Chlorine monoxide (ClO), a major ozone-destroying radical, is a higly reactive gas species.
The ClO is produced in the reaction of Cl atoms with ozone. ClO increases in the Antarctic and Arctic polar winter sratospheric regions when polar sstratosphere clouds are formed in the cold stratosphere and then decreases as the temperature rises. Cl atoms are result of the reaction of HCl and ClONO2, the by products of the UV destruction of man-made CFC's. The conversion back of ClO to Cl without reforming O3 results in chlorine-catalyzed ozone loss in the stratosphere. ClO increase causes massive ozone depletion in the polar winters. Since radicals are not consumed in the catalytic cycles, the small concentration of radicals can destroy large amounts of ozone.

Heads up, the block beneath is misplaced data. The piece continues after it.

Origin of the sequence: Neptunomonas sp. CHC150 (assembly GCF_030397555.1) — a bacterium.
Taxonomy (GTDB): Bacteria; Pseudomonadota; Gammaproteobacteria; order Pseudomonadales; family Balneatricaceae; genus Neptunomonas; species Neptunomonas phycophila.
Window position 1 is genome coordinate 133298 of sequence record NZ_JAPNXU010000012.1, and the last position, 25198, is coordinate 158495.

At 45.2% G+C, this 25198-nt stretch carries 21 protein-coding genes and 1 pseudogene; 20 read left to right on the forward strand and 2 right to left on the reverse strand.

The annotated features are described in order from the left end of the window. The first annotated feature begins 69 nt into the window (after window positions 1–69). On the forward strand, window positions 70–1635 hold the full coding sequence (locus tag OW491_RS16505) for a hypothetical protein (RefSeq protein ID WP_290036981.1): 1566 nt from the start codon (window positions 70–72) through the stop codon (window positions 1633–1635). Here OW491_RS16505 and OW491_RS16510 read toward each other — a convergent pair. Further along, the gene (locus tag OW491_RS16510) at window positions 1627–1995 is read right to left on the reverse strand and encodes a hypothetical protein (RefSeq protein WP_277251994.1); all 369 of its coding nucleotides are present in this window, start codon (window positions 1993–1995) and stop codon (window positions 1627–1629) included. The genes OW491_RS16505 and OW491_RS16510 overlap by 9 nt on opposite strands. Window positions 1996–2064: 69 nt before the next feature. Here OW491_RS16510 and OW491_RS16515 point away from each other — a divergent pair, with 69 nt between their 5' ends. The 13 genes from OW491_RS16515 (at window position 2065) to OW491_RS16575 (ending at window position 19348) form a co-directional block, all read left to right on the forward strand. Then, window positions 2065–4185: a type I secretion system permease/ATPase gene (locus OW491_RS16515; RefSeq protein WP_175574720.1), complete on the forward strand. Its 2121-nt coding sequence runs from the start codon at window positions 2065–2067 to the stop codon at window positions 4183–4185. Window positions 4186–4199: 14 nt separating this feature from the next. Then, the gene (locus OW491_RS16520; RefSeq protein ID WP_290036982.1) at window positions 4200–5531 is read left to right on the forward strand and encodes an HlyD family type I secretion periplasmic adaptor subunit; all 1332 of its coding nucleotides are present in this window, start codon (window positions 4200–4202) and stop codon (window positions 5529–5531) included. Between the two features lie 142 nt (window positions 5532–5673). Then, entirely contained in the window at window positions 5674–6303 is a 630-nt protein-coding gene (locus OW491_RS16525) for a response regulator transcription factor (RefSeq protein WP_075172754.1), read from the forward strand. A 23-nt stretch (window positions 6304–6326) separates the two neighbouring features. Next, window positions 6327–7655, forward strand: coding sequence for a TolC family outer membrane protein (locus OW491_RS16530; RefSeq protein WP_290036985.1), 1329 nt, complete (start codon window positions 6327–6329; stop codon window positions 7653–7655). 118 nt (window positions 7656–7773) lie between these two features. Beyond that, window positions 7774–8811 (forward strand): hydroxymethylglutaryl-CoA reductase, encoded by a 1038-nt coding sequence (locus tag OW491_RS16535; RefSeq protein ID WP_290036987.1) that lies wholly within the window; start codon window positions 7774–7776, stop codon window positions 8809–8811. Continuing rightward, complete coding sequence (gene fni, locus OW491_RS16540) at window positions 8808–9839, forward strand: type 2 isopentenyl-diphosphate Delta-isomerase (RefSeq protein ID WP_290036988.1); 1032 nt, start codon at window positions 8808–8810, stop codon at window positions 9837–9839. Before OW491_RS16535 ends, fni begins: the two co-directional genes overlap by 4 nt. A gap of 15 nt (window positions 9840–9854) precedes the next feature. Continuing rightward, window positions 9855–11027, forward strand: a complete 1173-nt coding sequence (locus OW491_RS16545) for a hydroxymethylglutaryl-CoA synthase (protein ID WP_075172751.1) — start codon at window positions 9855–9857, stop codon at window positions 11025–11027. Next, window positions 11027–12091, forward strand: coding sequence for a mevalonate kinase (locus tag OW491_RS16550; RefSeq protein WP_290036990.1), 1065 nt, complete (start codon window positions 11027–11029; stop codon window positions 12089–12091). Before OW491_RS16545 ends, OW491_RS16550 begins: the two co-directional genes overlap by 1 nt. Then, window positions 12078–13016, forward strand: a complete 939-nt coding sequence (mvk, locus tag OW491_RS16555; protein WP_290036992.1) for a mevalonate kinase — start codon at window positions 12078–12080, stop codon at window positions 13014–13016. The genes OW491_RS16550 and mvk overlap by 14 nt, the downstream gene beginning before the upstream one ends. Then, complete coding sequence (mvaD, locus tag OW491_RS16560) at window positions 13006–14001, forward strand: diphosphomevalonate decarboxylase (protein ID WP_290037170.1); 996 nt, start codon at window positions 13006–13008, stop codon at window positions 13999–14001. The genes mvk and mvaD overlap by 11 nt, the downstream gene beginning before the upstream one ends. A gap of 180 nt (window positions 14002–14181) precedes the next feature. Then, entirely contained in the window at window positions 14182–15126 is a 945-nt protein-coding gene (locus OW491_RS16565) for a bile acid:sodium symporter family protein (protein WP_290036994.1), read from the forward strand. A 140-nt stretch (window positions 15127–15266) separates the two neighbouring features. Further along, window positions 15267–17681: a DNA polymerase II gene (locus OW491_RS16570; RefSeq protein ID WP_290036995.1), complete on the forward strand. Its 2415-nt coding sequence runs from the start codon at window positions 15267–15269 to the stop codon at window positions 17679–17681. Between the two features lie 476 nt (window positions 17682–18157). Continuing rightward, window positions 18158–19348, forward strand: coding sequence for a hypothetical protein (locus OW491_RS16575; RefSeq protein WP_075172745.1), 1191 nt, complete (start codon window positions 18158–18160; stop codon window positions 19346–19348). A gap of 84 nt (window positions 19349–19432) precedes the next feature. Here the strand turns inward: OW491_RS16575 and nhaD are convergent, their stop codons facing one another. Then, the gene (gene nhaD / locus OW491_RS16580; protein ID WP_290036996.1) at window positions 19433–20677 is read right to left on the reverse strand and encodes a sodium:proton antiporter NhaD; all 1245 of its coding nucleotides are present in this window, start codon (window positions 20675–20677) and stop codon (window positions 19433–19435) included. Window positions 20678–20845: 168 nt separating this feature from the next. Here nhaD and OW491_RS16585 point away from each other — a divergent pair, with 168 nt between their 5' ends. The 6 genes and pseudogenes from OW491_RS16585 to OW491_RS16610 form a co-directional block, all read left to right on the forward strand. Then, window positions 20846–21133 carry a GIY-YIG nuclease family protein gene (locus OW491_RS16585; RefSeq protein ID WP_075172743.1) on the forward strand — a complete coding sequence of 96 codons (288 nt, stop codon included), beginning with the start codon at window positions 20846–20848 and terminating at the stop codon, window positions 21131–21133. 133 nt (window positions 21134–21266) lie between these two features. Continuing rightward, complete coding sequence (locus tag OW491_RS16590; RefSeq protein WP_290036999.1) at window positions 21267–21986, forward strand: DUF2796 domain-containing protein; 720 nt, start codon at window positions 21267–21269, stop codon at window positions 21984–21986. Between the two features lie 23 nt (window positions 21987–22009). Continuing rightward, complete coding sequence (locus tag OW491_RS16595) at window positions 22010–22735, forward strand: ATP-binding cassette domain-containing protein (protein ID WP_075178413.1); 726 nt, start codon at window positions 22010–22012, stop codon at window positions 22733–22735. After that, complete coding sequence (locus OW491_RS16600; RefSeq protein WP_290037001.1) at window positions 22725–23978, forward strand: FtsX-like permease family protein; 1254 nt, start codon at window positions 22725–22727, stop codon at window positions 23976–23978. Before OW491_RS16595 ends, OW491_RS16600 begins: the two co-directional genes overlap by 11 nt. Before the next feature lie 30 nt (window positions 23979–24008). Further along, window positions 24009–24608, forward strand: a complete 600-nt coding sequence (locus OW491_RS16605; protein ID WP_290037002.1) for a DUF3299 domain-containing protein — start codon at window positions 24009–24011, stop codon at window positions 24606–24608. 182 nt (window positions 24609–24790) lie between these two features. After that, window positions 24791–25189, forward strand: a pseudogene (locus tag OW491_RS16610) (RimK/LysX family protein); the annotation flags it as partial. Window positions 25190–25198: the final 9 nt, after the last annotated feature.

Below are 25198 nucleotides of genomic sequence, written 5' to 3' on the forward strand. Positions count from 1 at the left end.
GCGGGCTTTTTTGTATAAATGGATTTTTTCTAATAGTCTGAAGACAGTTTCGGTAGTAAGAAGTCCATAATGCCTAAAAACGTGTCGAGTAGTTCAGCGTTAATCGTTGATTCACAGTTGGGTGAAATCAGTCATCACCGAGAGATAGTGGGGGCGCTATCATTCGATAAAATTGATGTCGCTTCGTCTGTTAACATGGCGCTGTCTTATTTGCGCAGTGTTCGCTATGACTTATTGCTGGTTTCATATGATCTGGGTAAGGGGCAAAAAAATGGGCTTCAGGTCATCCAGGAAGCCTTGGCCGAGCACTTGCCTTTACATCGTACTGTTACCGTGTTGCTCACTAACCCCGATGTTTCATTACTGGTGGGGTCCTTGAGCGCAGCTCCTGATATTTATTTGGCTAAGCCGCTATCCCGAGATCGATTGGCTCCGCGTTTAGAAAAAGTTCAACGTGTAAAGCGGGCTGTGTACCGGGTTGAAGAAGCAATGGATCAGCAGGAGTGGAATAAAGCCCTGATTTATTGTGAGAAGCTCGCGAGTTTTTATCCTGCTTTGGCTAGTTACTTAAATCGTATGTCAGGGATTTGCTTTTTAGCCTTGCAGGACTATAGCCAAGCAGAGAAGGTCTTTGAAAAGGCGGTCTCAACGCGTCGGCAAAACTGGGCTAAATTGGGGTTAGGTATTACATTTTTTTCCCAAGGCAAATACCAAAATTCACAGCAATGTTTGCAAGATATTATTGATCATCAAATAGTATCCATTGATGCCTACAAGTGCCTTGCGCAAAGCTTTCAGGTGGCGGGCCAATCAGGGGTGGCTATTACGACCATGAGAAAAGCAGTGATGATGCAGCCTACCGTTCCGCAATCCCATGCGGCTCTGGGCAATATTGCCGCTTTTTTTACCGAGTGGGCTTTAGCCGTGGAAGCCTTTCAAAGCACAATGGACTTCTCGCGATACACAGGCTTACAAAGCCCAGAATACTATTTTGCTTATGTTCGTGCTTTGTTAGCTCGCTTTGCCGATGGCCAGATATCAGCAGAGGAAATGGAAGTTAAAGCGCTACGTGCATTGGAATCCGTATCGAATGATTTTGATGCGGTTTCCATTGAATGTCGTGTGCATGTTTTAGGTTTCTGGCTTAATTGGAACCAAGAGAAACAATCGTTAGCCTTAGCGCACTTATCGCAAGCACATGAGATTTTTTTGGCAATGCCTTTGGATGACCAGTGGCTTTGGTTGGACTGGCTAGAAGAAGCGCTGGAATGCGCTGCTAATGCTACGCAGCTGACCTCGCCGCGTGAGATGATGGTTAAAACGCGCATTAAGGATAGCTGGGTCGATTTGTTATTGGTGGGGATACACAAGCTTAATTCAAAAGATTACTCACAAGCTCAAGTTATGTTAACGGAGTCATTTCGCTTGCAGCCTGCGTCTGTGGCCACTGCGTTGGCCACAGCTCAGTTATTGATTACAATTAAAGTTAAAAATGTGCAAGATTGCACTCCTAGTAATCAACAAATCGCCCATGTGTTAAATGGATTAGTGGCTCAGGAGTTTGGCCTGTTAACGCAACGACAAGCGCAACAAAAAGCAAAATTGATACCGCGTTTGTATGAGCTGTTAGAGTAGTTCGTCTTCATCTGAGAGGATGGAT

|(1) Atmospheric Chemistry Models ||(3) Polar Atmospheric Processes |
|(2) Monitoring of Ozone Layer ||(4) Tropospheric-Stratospheric Exchanges |
GES DISC Datasets